Statutory Demands are the first step in the insolvency process and the core of many commercial debt collection processes. They are used by Creditors to prove that the person it is served on (‘the Debtor’) is insolvent.
A Debtor is insolvent, and is capable of being adjudged bankrupt, if they cannot pay their debts as and when they fall due. Creditors can satisfy this requirement, and effectively demonstrate that a Debtor cannot pay their debts by serving the Debtor with a Statutory Demand which the Debtor does not comply with.
The Demand itself is a formal notice which place the Debtor on notice that the Creditor is considering formal insolvency action against them on the basis of the unpaid debt. If they are not responded to in a satisfactory way, within the required timescale, the Creditor is at liberty to issue bankruptcy proceedings with a Bankruptcy Petition.
It’s important to point out that a Statutory Demand is not needed in all cases. Where a Creditor has obtained a judgment and the Bailiff or High Court Enforcement Officer has returned the warrant as unsatisfied, then the Creditor has the option to proceed with a Petition and dispense with the need for a Statutory Demand.
As a debt collection strategy, Statutory Demands have been around since the Insolvency Rules first came into effect nearly 30 years ago.
As the Court fees have crept up in recent years and the ability for Creditors to recover the costs of representation has been restricted, there has been an obvious impetus to use the Insolvency procedure over the County Court process for debts that qualify. Indeed, we’ve seen a Creditor use a Statutory Demand for an invoice for £754 and subsequently raise a Demand against the same Debtor for legal costs of £770.
The Statutory Demand device has largely been left alone in the intervening period, whereas the County Court process has been subject to countless efficiency reforms.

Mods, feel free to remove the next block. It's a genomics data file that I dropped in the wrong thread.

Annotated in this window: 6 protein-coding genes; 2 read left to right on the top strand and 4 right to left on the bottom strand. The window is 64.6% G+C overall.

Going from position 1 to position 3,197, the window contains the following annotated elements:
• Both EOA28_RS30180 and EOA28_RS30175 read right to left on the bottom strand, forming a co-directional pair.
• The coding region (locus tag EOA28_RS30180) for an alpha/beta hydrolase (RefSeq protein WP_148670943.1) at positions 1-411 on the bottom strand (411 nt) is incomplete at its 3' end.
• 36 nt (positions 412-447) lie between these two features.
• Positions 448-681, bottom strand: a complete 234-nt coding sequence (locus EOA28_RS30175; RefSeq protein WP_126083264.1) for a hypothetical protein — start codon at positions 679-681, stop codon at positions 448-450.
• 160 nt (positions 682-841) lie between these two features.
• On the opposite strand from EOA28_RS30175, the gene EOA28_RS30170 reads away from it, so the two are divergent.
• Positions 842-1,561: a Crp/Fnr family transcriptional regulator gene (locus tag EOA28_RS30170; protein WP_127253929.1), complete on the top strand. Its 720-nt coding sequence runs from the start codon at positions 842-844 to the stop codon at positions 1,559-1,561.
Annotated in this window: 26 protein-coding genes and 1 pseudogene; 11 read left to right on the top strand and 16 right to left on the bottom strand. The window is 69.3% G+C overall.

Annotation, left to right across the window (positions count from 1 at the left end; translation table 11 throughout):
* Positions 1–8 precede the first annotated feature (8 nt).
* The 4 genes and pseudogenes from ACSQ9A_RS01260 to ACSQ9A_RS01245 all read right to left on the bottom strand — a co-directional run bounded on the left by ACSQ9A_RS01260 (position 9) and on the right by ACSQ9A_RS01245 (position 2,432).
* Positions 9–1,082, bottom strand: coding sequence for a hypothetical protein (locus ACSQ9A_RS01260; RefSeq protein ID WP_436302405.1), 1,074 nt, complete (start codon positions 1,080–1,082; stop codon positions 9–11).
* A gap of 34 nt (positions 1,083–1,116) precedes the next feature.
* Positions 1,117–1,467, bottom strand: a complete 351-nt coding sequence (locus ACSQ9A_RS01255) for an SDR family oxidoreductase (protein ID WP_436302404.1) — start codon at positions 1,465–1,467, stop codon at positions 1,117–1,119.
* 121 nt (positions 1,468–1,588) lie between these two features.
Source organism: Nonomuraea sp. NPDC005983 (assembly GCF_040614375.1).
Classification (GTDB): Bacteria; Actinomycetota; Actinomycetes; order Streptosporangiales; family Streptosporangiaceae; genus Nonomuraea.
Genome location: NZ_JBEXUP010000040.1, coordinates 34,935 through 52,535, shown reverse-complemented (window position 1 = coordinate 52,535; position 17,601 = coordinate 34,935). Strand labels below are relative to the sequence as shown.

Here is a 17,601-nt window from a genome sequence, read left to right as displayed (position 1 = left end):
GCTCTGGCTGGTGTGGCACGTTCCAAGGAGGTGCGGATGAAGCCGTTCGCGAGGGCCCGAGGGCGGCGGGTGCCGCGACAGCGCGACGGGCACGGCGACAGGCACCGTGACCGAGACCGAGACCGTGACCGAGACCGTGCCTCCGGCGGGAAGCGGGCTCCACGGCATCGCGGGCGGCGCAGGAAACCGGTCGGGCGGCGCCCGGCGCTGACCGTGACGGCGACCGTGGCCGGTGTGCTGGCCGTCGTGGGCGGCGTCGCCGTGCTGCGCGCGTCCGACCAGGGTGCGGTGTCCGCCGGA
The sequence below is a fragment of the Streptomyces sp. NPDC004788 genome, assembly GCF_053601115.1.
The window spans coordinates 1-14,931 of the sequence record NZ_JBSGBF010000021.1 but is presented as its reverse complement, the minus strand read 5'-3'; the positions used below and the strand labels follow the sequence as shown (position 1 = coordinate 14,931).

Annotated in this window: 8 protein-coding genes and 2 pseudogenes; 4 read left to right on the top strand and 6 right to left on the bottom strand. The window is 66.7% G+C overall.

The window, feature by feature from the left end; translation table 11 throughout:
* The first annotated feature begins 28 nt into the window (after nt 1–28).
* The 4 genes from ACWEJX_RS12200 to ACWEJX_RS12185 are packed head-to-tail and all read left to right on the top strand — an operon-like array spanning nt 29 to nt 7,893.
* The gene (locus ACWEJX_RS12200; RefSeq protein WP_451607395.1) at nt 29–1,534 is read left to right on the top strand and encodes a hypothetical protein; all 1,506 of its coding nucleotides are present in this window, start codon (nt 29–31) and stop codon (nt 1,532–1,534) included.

The fact is Demands are getting results where the County Court process does not. That’s why Creditors are using them.
The Debtors’ attitude to Statutory Demands over the past 30 years appears to have transformed. Whereas Bankruptcy carried used to carry a social stigma of financial mismanagement, this has given way to an acceptance of Insolvency as an escape route for Debtors. Indeed, some Debtors see Bankruptcy as an opportunity to abdicate themselves from their financial responsibilities and are genuinely happy that someone else is willing to pay the fees resulting in such an Order being made.
In the UK, we have seen a relaxation of the post insolvency restrictions imposed on Debtors through the assent of the Enterprise Act 2002. We have also seen the introduction of Debt Relief Orders (‘DRO’) in 2009, which assist people who are seriously overcommitted (up to £15,000) on Credit to obtain a ‘clean slate’ from their Creditors.
The biggest development to the process that will effect significant change is that the Government announced, on 15 January 2015, that the debt threshold will be increased from £750 to £5,000 for Creditors to be able to present a Bankruptcy Petition. The DRO limit will be increased to £20,000.00, with an increase to the low assets qualification criteria. Both these changes came into force from 1 October 2015.
Logically, this is probably bad news for process servers as it will inescapably have the effect of reducing the number of statutory demands in circulation. Indeed, from our own data, we would estimate, based on the value of the debts in the Demands that we’ve been serving, that the instruction volumes would decrease by about 30%.
In the writers view, this should push more Creditors to use the County Court small claims process to facilitate the collection of debt as they simply will not have any other means of redress against a borrower. There is also an ongoing exercise to modernise the Insolvency Rules themselves. Driven by the Government’s Red Tape Challenge initiative, it is expected that the new Insolvency Rules will come into force in April 2016.
It has been estimated that the Insolvency Rules 2015 will save some £30 million in administration costs (largely from allowing Insolvency Practitioners to communicate with Creditors via email).The current working draft was released on 27 March 2015 and represent a codification and simplification of what is already there. The current working draft does not highlight anything in the personal insolvency regime that would be a major departure from what how things currently work.